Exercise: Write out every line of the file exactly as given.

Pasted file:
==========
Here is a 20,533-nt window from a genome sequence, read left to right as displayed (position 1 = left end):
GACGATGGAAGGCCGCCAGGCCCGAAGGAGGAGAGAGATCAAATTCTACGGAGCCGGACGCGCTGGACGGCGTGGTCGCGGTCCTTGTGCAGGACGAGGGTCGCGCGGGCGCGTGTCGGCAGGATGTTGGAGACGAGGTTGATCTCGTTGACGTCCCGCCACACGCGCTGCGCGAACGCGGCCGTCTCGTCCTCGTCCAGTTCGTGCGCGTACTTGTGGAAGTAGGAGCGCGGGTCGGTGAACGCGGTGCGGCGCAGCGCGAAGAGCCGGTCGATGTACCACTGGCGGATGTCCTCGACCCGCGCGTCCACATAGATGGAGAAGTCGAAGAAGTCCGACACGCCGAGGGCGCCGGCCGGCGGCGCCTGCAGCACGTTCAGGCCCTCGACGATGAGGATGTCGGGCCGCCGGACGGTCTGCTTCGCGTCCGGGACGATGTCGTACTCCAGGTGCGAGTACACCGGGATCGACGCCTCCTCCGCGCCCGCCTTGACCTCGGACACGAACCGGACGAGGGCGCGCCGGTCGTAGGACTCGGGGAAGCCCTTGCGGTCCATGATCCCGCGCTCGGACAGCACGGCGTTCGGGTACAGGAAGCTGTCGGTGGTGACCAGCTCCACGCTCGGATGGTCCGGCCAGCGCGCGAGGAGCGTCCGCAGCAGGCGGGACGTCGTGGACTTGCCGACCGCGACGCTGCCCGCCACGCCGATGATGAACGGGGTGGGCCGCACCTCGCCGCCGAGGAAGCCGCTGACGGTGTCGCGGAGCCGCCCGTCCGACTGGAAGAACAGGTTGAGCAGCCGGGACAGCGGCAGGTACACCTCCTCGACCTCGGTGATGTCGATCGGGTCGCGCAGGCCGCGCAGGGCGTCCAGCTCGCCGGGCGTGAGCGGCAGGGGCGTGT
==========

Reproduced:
Here is a 20,533-nt window from a genome sequence, read left to right as displayed (position 1 = left end):
GACGATGGAAGGCCGCCAGGCCCGAAGGAGGAGAGAGATCAAATTCTACGGAGCCGGACGCGCTGGACGGCGTGGTCGCGGTCCTTGTGCAGGACGAGGGTCGCGCGGGCGCGTGTCGGCAGGATGTTGGAGACGAGGTTGATCTCGTTGACGTCCCGCCACACGCGCTGCGCGAACGCGGCCGTCTCGTCCTCGTCCAGTTCGTGCGCGTACTTGTGGAAGTAGGAGCGCGGGTCGGTGAACGCGGTGCGGCGCAGCGCGAAGAGCCGGTCGATGTACCACTGGCGGATGTCCTCGACCCGCGCGTCCACATAGATGGAGAAGTCGAAGAAGTCCGACACGCCGAGGGCGCCGGCCGGCGGCGCCTGCAGCACGTTCAGGCCCTCGACGATGAGGATGTCGGGCCGCCGGACGGTCTGCTTCGCGTCCGGGACGATGTCGTACTCCAGGTGCGAGTACACCGGGATCGACGCCTCCTCCGCGCCCGCCTTGACCTCGGACACGAACCGGACGAGGGCGCGCCGGTCGTAGGACTCGGGGAAGCCCTTGCGGTCCATGATCCCGCGCTCGGACAGCACGGCGTTCGGGTACAGGAAGCTGTCGGTGGTGACCAGCTCCACGCTCGGATGGTCCGGCCAGCGCGCGAGGAGCGTCCGCAGCAGGCGGGACGTCGTGGACTTGCCGACCGCGACGCTGCCCGCCACGCCGATGATGAACGGGGTGGGCCGCACCTCGCCGCCGAGGAAGCCGCTGACGGTGTCGCGGAGCCGCCCGTCCGACTGGAAGAACAGGTTGAGCAGCCGGGACAGCGGCAGGTACACCTCCTCGACCTCGGTGATGTCGATCGGGTCGCGCAGGCCGCGCAGGGCGTCCAGCTCGCCGGGCGTGAGCGGCAGGGGCGTGT